research

Dynamic budget monitoring: when access to budget feedback leads to increase in spending

A TFI research project by Anastasiya Pocheptsova Ghosh & Liang Huang
Posted on October 29, 2020

"Dynamic budget monitoring: when access to budget feedback leads to increase in spending" is one of the long-term research projects supported by the Think Forward Initiative.

In their research, Anastasiya Pocheptsova Ghosh and Liang Huang question whether the adoption of budgeting apps actually improves consumers' financial decisions. Contrary to common beliefs, the use of budget apps can increase consumers' spending. The authors propose five interventions to help FinTech apps better serve consumers' financial needs.

Download the report or read the summary below to find out more.

SUMMARY

The FinTech industry is revolutionizing the way people manage their finances. Smart apps empower consumers to check their precise budget standing real-time: how much money was spent so far, and how much money is left? To curb spending and increase savings, financial advisors, consumer advocates and academics encourage consumers to keep a close eye on their expenses, implying that FinTech budget apps are a useful consumer tool. However, there is no empirical evidence proving that adopting budgeting apps is good for a consumer's financial welfare.

We're the first to empirically test how accessing budget standing information through FinTech apps affects consumer budget adherence. Through three field studies and two lab experiments, we show that having access to budget information (yes or no) can increase spending, particularly at the end of the budget period. We found out that consumers without access to budget information and tracked their expenses by memory did not overspend, whereas consumers regularly checking in with their budget apps ended up spending significantly more than the budgeted amount.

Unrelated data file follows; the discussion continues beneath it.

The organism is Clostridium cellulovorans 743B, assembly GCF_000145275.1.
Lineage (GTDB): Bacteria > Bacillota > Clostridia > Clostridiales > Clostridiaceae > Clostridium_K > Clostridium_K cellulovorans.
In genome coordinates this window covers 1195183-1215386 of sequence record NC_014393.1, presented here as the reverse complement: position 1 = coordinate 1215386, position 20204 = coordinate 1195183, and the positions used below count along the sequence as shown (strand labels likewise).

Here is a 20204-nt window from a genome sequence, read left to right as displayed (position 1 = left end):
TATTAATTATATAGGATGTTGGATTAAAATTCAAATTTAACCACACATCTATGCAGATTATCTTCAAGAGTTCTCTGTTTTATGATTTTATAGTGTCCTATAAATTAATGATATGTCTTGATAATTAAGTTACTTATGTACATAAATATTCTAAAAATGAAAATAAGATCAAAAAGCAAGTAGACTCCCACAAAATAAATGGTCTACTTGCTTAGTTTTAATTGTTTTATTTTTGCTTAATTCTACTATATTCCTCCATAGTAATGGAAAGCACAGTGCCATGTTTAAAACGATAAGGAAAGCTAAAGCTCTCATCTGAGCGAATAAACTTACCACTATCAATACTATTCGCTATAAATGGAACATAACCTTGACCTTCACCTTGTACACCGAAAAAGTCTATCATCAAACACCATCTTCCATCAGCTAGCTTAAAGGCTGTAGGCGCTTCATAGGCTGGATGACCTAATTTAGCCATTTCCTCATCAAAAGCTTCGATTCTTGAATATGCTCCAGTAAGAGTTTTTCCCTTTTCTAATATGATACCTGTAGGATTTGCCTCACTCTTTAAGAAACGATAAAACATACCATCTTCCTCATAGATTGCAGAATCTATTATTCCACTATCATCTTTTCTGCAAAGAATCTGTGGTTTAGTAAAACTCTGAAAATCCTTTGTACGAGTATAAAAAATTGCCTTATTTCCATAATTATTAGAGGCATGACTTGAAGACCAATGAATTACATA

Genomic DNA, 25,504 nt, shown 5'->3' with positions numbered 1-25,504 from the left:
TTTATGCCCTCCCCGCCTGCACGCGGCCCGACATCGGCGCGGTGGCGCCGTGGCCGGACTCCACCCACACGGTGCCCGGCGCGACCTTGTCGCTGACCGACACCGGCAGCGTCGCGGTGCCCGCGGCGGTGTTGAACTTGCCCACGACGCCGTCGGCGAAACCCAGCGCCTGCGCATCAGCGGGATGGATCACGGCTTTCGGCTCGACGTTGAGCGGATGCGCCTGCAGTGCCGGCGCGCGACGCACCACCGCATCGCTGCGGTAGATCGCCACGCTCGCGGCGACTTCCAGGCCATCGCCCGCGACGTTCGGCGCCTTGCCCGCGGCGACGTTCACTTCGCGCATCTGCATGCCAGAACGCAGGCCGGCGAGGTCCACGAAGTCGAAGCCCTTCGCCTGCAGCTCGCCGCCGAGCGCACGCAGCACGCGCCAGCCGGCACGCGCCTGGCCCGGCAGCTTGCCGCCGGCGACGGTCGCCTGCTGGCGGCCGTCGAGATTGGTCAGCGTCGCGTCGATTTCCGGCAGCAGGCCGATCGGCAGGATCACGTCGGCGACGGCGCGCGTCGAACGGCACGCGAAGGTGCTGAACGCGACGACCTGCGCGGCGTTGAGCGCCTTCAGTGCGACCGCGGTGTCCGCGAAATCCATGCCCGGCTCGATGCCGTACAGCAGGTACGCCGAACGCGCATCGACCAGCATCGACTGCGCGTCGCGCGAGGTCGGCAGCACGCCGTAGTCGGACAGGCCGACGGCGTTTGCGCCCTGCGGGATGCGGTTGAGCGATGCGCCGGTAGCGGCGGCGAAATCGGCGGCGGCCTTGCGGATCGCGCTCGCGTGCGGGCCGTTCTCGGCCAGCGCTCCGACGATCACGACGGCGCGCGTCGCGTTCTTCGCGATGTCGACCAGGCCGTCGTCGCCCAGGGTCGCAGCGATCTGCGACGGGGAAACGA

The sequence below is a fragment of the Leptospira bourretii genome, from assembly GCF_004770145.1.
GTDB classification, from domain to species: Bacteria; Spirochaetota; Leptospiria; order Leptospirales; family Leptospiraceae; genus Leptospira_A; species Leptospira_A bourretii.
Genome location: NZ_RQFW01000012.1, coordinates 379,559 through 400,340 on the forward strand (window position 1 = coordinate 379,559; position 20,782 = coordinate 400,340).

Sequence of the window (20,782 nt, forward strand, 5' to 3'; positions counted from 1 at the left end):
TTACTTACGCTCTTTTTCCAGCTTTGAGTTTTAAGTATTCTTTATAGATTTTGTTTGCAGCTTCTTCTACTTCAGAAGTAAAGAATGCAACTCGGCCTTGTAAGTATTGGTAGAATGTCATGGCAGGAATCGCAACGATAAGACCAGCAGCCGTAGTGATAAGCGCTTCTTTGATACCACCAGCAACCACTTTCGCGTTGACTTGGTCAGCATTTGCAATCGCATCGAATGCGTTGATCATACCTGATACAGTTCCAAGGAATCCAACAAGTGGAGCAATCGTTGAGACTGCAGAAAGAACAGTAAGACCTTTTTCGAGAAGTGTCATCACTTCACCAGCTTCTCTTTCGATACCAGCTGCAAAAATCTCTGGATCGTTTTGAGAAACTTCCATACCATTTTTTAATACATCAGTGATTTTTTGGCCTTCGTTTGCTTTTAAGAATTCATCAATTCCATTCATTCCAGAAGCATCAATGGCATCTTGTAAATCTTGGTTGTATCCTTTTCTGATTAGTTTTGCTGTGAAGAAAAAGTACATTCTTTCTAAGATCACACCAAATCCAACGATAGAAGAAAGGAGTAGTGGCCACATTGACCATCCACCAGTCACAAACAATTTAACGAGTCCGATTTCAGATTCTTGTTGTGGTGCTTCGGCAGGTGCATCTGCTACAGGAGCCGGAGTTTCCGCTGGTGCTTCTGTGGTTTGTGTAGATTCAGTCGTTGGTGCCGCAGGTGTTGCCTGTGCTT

Having access or not, that's the question

We argue that this happens because having access to budget information increases consumers' certainty about the money left in their budget. Their assessment of how much money is still available is an important factor in deciding whether to spend, and how much to spend. When it's hard to remember, let alone calculate, expenses that have cumulated over time, consumers often feel uncertain about their budget standing. To deal with this uncertainty, they often build a "safety margin" to avoid overspending - and end up spending less than the budgeted amount.

Using FinTech to inform spending reduces the uncertainty about the money left in the budget. Consumers do not need to build a "safety margin" to stay within their budget, which allows them to spend up to the budgeted amount. This difference in certainty between budget app users and non-users is particularly obvious at the end of the budget period, when multiple expenses have accumulated over time, and the likelihood of breaking the budget is high. When consumers use FinTech apps to monitor their spending, increasing their certainty about the amount of money left, they spend more.

“Consumers regularly checking in with their budget apps ended up spending significantly more than the budgeted amount”

Six interventions

To mitigate the acceleration of spending, we tested the effect of six interventions:

1. The first intervention was to remind consumers that they can roll over the money left in the budget to the next budget period. Reminding consumers that they can do so, made the boundary of a budget period more flexible, decreasing their likelihood to increase their spending by the end of the budget period.